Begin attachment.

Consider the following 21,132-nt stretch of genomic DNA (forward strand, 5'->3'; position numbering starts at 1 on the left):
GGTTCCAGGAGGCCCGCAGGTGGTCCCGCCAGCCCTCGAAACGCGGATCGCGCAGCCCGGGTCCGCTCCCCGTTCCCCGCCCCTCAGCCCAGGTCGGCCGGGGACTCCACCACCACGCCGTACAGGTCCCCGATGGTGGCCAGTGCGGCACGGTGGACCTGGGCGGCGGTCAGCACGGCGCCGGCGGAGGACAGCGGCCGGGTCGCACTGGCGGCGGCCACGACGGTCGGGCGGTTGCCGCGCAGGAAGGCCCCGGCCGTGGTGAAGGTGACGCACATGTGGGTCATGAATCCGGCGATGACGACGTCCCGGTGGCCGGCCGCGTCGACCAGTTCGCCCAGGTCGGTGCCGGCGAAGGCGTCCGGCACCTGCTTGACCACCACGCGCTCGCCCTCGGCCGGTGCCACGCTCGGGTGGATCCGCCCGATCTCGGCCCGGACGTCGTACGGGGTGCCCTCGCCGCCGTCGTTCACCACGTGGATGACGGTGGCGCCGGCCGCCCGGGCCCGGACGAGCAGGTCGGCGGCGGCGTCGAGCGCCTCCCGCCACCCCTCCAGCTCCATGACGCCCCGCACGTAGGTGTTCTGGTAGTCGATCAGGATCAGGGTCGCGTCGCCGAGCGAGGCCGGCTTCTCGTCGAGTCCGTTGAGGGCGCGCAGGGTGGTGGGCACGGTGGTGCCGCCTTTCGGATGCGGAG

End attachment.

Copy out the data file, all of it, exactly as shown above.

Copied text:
Consider the following 21,132-nt stretch of genomic DNA (forward strand, 5'->3'; position numbering starts at 1 on the left):
GGTTCCAGGAGGCCCGCAGGTGGTCCCGCCAGCCCTCGAAACGCGGATCGCGCAGCCCGGGTCCGCTCCCCGTTCCCCGCCCCTCAGCCCAGGTCGGCCGGGGACTCCACCACCACGCCGTACAGGTCCCCGATGGTGGCCAGTGCGGCACGGTGGACCTGGGCGGCGGTCAGCACGGCGCCGGCGGAGGACAGCGGCCGGGTCGCACTGGCGGCGGCCACGACGGTCGGGCGGTTGCCGCGCAGGAAGGCCCCGGCCGTGGTGAAGGTGACGCACATGTGGGTCATGAATCCGGCGATGACGACGTCCCGGTGGCCGGCCGCGTCGACCAGTTCGCCCAGGTCGGTGCCGGCGAAGGCGTCCGGCACCTGCTTGACCACCACGCGCTCGCCCTCGGCCGGTGCCACGCTCGGGTGGATCCGCCCGATCTCGGCCCGGACGTCGTACGGGGTGCCCTCGCCGCCGTCGTTCACCACGTGGATGACGGTGGCGCCGGCCGCCCGGGCCCGGACGAGCAGGTCGGCGGCGGCGTCGAGCGCCTCCCGCCACCCCTCCAGCTCCATGACGCCCCGCACGTAGGTGTTCTGGTAGTCGATCAGGATCAGGGTCGCGTCGCCGAGCGAGGCCGGCTTCTCGTCGAGTCCGTTGAGGGCGCGCAGGGTGGTGGGCACGGTGGTGCCGCCTTTCGGATGCGGAG